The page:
Should children begin learning a foreign language as soon as they start school?
Do you agree or disagree with the following statement? Children should begin learning a foreign language as soon as they start school. Use specific reasons and examples to support your position.
这是一个有争议的话题。不同意这个观点可能更好写一些。尽管从表面上来看儿童确实在学习语言方面有天赋，但是学习母语是一回事儿，而学习外语是完全另外一回事。外语不是单词、句型那么简单(Learning English involves much more than merely memorizing vocabulary and grammar rules)。语言是表达思想的，某种程度上学习外语，超出了儿童的能力范围——尤其是对刚刚上学，甚至不知道学习为何物的儿童。极端的例子是河北省有一对夫妇(都是大学教师)，孩子才*，父亲教他英文，母亲教他日文，结果孩子出现了失语症(失语者 aphasic; 失语症 aphasia)。
More and more international corporations build their business in my country, China. At the same time, more parents tell their children that English is one of necessities to be successful in the future.
Students work so hard to master English that English learning related publications have always been on the top of the best-seller list.
It seems clear that one will be better off if he/she is a bilingual, and if the second language is English, even better! However, learning a foreign language must have been painful, since people are continuously creating all sorts of methods and suggestions on how to learn it more easily, more quickly, and more efficiently. Some people propose that children should begin learning English as soon as they start school. But would it really work? Hardly.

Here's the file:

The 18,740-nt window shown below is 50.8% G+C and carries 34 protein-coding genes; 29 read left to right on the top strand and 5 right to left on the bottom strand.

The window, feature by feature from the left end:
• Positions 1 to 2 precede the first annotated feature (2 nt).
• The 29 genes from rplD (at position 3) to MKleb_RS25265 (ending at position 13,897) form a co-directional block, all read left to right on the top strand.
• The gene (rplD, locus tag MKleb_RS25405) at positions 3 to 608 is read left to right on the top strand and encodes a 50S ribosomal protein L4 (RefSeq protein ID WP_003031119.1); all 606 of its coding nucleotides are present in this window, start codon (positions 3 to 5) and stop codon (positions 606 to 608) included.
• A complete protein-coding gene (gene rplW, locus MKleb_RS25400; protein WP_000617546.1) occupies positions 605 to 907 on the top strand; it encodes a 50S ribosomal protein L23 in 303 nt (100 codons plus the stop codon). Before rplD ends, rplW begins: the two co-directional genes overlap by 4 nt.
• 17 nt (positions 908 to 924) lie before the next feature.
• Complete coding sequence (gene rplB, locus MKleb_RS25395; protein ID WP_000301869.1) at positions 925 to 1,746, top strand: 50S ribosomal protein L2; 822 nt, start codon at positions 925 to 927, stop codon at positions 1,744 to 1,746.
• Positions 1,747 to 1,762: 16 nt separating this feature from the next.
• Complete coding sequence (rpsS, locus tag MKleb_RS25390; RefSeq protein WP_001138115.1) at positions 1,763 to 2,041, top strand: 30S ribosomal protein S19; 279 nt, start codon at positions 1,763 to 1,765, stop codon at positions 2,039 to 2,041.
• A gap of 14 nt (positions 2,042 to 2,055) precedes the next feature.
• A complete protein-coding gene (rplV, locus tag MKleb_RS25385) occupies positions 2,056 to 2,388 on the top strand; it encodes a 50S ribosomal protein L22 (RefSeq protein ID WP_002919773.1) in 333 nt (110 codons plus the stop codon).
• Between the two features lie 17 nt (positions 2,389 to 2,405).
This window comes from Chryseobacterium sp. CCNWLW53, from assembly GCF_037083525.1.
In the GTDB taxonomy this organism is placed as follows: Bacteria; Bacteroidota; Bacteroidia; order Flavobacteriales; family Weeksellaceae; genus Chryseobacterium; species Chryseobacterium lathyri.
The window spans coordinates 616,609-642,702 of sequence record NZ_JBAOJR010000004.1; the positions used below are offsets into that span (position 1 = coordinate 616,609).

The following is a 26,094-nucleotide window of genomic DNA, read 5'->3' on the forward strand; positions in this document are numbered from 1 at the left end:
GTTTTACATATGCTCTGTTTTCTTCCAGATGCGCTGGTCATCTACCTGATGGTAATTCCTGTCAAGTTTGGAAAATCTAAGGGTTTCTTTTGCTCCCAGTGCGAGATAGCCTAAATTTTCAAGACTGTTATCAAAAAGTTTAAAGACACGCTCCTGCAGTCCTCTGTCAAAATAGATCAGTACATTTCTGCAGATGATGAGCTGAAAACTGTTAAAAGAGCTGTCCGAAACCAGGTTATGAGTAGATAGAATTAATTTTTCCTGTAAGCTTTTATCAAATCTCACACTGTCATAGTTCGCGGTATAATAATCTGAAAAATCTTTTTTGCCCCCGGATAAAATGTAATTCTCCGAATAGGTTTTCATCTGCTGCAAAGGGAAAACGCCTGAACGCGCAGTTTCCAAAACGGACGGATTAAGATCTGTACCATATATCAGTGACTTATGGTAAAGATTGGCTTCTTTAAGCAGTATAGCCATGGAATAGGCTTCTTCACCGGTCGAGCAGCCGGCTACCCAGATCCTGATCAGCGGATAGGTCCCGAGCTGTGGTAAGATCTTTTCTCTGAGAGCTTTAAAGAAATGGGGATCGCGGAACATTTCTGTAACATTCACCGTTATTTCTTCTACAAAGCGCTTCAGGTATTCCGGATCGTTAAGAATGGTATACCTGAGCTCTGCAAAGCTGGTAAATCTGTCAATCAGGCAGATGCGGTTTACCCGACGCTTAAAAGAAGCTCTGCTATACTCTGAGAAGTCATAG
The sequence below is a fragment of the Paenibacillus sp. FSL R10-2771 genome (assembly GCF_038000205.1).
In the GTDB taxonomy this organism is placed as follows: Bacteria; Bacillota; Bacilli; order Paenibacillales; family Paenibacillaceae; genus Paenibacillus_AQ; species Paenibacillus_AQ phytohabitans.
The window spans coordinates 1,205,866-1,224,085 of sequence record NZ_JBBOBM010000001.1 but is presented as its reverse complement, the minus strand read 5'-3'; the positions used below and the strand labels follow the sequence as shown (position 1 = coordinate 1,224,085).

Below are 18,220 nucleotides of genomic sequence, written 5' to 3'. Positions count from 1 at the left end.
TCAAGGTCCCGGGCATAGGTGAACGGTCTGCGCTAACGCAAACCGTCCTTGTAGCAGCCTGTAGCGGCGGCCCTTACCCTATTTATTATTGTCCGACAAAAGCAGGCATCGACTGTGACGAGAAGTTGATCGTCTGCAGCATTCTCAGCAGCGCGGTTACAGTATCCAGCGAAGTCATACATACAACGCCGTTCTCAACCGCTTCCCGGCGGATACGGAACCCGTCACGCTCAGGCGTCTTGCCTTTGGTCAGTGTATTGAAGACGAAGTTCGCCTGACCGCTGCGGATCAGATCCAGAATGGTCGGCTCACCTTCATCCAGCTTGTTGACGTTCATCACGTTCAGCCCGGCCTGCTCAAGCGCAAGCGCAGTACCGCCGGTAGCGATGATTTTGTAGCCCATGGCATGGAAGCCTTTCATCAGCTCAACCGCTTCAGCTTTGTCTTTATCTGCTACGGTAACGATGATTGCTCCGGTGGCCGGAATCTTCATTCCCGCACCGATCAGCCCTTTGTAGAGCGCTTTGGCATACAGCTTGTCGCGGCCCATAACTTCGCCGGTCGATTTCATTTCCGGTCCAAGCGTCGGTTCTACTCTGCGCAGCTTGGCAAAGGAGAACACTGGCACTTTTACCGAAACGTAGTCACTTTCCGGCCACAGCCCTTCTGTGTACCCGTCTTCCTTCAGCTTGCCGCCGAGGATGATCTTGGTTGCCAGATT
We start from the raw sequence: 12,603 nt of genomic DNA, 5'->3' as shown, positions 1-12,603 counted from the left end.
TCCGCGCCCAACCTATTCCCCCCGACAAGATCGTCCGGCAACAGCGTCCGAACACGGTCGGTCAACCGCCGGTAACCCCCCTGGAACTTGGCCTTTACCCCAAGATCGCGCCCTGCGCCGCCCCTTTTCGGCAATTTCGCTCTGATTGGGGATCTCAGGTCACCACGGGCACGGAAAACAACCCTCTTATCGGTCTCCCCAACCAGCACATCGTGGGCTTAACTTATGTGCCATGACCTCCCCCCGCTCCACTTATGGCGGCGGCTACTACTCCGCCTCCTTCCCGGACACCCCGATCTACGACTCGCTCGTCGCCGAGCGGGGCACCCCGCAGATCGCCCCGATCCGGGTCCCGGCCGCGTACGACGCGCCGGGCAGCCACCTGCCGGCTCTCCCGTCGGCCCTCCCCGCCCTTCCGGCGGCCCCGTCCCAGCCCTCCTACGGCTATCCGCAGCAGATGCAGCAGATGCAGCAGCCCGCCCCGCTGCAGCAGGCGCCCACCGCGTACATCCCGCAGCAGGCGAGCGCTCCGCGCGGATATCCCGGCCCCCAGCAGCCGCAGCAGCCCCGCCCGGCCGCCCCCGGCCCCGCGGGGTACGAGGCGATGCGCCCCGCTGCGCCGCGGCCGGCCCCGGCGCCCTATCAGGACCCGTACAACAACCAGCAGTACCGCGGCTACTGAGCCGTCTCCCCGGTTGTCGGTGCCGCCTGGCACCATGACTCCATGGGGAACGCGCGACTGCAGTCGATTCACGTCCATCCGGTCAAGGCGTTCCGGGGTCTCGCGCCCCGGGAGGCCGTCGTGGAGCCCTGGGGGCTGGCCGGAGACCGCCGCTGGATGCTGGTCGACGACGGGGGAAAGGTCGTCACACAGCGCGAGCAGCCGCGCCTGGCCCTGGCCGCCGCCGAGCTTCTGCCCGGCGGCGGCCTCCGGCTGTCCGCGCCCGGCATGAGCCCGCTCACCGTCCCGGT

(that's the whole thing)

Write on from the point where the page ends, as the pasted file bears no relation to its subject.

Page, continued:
It seems true that children have natural amazing ability to develop their language skills. Statistic figures show that a 6-year-old boy can virtually memorize nearly as many as 150 words a day! But things become different when the child is learning a foreign language. When children are learning their mother tongue, they are not alone, and they are learning with numerous handy aids around. Parents, friends, and all the people around them are talking the same language, without any grammar error and nearly uniform intonation and pronunciation.
However, when they are learning a foreign language, all of those natural aids disappeared. And words become really foreign and abstract after they leave classes. And even worse, their teacher might have a bad accent or even wrong pronunciation. Some may adduce children in Luxembourg as evidence, but the point is that almost all parents in that place are trilingual!
Learning a foreign language well involves much more than merely memorizing handful vocabulary or several grammar rules. If a girl is able to say hello in a standard American accent, does that really mean she has learned a second language well, or she will go so far as to be a linguist? In fact, learning a foreign language in some sense is beyond the capacity of children, especially as little as first grade pupil, for language is used to express thoughts and ideas, both of which are naturally cultural and historical, and are sometimes too complex for children to comprehend. After all, learning earlier doesn't automatically guarantee learning quicker or better.